Our History
The Early Years
The Early Years

Between 1890 and 1913, several new Verein joined the Troy Germania Hall. This included:
Deutscher Club, founded 1891, President, H. Ekhart
Lyra Club, founded 1893, President Mrs. Schlagheist
Krieger Verein, founded 1896, President Franz Stadler
Maennerchor-Damen Verein, founded 1906, President Frau L. Schneider
Frauen Verein Badina, founded 1913, President Mrs. Frieda Nold

Prior to 1919, the expenses of the Association were met both through the collection of rents from the Societies within the Association and from fees paid by others for the use of the hall. Some societies were delinquent in the payment of rent, causing the trustees to be hard-put to meet their financial obligations. Because of their monetary plight. the trustees proposed at the Annual Meeting, that all of the German societies, within the area become part of the German Hall Association and thus unite their combined financial standing to assist in the payment of the Hall's outstanding obligations and the general maintenance of the hall building. It was found impossible to satisfy all groups concerned and the resolution failed to be adopted. The Trustees, showing their obvious displeasure at the resolution's defeat, resigned in a body. In order to form a new Board of Directors to carry on the business of the Hall, a meeting was held on April 7, 1919, at which a new board and officers were elected.

The new Board of Directors, as one of their first actions, decided that in order to augment the income derived from rents, a series of Saturday Evening Socials should be held. These proved to be very popular, providing a place for the German community and their friends to meet and socialize. As anticipated, the additional income helped the Board to meet their financial obligations.

In 1935, a new club joined the Hall Association, the German-American Rod & Gun Club. It's first President was Louis Schaudt.

In 1940, it was again proposed at the Annual Meeting, that all German Societies* join the Association as dues paying members. At the Annual Meeting of 1942, the Constitution was changed whereby shareholders were eliminated and only dues paying members were retained. On advise of Counsel, the shares were declared void. Eminent Counsel had ruled otherwise as far back as 1897, but as a result of the legal ruling the Trustees, after almost 60 years, felt obliged to refuse to purchase, sell or otherwise honor shares of stock in the Association. This action of the Board also opened the way to membership in the Hall Association to those wishing to join as social members without becoming members of an inner organization.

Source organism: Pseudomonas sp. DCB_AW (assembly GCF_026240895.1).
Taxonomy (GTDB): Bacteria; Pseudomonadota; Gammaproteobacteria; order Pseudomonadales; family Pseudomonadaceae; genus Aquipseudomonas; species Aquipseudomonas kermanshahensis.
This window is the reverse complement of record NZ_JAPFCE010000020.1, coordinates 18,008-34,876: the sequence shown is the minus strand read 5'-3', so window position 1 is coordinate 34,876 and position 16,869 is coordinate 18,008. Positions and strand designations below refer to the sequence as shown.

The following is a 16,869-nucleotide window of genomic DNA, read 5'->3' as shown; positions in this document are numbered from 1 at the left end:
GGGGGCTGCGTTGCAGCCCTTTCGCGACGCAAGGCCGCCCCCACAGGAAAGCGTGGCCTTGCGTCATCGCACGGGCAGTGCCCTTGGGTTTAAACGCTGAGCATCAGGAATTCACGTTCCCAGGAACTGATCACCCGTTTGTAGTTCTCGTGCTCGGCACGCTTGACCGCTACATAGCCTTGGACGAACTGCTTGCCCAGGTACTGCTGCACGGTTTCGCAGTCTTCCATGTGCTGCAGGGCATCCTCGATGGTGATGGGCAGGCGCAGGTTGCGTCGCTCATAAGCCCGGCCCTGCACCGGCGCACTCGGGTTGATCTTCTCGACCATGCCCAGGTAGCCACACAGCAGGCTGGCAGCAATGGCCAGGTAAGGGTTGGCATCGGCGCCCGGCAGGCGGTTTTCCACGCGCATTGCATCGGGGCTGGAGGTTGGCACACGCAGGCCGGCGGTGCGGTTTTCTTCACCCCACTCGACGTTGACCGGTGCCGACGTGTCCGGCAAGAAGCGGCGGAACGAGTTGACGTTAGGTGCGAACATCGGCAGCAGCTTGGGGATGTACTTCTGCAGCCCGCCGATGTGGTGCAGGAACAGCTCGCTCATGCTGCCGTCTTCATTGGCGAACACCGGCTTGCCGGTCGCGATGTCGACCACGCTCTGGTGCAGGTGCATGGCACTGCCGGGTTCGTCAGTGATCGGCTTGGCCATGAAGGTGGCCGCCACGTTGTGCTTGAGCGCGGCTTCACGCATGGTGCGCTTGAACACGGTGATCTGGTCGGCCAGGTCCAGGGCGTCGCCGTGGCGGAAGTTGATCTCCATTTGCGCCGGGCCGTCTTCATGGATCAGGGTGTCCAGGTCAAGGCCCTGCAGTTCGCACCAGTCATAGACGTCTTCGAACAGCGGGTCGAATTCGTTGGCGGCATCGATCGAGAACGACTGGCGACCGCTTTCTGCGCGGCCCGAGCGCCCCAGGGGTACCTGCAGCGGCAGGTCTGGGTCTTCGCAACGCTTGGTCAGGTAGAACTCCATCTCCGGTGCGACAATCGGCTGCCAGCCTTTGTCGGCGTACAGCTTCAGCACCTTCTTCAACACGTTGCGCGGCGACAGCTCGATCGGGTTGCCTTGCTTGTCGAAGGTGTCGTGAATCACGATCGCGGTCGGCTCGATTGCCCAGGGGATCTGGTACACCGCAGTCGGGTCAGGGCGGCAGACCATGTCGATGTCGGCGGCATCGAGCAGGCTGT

In January 1948, a disastrous fire destroyed the fourth floor and roof of the hall. At the time of the fire, the Trustees carried fire insurance to the extent of $15,000, on the building, and $3,000 on its furnishings. A general meeting was called, to be held at the Eldorado Hotel, at which it was decided to rebuild the hall building. Mr. George Betke submitted plans for the reconstruction, which provided for the elimination of the seldom used fourth floor, thus converting the structure into three floors. By September, the hall reconstruction was completed and the hall was reopened to general use. The cost of remodeling and alterations amounted to $35,000, which was financed by insurance amounting to $17,000, a $3,000 mortgage, and over $5,000, which was subscribed by members and friends.

In 1951, the Trustees were notified by the Troy Housing Authority that the Hall building was situated in an area where all structures were to be demolished to provide space for an upcoming  Low Income Government Subsided Housing Project, making it necessary to vacate all buildings in the area. Our beloved German Hall  was earmarked for demolition, along with the other buildings within the construction zone.